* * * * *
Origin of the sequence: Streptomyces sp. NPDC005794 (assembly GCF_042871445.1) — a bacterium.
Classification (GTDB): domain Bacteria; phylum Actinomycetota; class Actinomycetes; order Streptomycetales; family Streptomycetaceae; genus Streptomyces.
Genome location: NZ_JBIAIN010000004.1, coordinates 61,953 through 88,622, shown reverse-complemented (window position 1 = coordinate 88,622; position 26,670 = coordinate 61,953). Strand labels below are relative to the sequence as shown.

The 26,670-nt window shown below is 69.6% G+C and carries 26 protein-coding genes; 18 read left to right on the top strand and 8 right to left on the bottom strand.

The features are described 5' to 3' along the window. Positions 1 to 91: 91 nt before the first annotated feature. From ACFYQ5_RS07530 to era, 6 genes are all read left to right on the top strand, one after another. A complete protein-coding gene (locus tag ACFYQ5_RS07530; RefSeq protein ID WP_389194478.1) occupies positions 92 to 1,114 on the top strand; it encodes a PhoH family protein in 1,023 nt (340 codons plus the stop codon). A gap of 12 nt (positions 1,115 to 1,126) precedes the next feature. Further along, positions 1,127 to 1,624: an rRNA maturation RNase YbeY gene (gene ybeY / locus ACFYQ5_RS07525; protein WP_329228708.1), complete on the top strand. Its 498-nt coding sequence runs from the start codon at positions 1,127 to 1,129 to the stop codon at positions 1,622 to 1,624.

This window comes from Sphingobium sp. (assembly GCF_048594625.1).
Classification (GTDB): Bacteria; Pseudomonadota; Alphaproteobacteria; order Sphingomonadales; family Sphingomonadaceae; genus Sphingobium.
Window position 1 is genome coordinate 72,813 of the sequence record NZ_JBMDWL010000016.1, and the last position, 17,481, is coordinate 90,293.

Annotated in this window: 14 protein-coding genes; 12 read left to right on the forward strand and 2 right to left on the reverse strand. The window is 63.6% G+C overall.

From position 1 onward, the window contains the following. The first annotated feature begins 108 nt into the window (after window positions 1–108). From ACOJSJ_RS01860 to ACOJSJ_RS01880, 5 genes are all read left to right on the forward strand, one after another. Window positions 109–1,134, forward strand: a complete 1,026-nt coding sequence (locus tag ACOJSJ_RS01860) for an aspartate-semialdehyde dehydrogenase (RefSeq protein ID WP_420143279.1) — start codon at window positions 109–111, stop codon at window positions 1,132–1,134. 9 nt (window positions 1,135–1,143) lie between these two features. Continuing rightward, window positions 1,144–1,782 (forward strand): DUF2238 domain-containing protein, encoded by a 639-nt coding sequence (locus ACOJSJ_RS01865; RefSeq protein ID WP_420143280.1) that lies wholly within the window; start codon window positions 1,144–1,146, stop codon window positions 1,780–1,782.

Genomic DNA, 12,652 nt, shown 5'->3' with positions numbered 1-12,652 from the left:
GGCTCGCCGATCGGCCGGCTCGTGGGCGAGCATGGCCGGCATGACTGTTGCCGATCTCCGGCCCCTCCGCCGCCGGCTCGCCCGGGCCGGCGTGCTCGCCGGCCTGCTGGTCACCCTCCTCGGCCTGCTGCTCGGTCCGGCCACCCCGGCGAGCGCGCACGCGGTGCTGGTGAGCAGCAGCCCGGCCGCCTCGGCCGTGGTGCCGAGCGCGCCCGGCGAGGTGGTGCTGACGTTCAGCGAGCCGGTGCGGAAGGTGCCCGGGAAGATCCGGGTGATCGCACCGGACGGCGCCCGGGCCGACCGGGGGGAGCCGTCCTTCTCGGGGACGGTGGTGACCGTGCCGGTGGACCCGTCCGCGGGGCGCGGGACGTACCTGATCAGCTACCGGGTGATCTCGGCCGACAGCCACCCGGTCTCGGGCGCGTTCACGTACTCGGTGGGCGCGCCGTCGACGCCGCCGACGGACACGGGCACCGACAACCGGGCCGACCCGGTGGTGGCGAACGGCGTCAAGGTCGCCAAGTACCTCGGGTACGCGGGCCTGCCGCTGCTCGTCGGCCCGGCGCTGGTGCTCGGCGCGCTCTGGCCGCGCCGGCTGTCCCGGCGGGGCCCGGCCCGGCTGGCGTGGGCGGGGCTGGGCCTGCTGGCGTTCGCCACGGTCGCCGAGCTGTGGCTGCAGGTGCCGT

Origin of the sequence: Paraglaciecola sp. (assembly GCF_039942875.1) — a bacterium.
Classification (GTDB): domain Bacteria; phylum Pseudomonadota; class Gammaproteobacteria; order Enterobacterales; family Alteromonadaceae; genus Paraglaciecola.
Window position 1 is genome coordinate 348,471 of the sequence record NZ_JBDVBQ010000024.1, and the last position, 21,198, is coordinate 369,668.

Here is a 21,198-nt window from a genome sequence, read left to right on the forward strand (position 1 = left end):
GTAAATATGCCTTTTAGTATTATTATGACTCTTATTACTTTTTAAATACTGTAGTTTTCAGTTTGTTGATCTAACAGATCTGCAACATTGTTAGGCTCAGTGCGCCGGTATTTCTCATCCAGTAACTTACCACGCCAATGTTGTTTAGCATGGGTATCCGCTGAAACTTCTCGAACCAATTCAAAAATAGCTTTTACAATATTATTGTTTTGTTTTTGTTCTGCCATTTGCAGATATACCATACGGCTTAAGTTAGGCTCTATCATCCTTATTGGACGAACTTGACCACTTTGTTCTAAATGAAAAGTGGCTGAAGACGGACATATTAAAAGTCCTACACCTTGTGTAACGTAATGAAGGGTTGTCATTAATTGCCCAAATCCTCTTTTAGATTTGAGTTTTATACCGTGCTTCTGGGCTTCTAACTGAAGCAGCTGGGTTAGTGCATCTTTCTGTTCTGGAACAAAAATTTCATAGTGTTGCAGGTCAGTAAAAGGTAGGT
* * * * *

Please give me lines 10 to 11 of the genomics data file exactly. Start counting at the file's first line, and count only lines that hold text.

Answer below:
From position 1 onward, the window contains the following. The first annotated feature begins 108 nt into the window (after window positions 1–108). From ACOJSJ_RS01860 to ACOJSJ_RS01880, 5 genes are all read left to right on the forward strand, one after another. Window positions 109–1,134, forward strand: a complete 1,026-nt coding sequence (locus tag ACOJSJ_RS01860) for an aspartate-semialdehyde dehydrogenase (RefSeq protein ID WP_420143279.1) — start codon at window positions 109–111, stop codon at window positions 1,132–1,134. 9 nt (window positions 1,135–1,143) lie between these two features. Continuing rightward, window positions 1,144–1,782 (forward strand): DUF2238 domain-containing protein, encoded by a 639-nt coding sequence (locus ACOJSJ_RS01865; RefSeq protein ID WP_420143280.1) that lies wholly within the window; start codon window positions 1,144–1,146, stop codon window positions 1,780–1,782.

Genomic DNA, 12,652 nt, shown 5'->3' with positions numbered 1-12,652 from the left: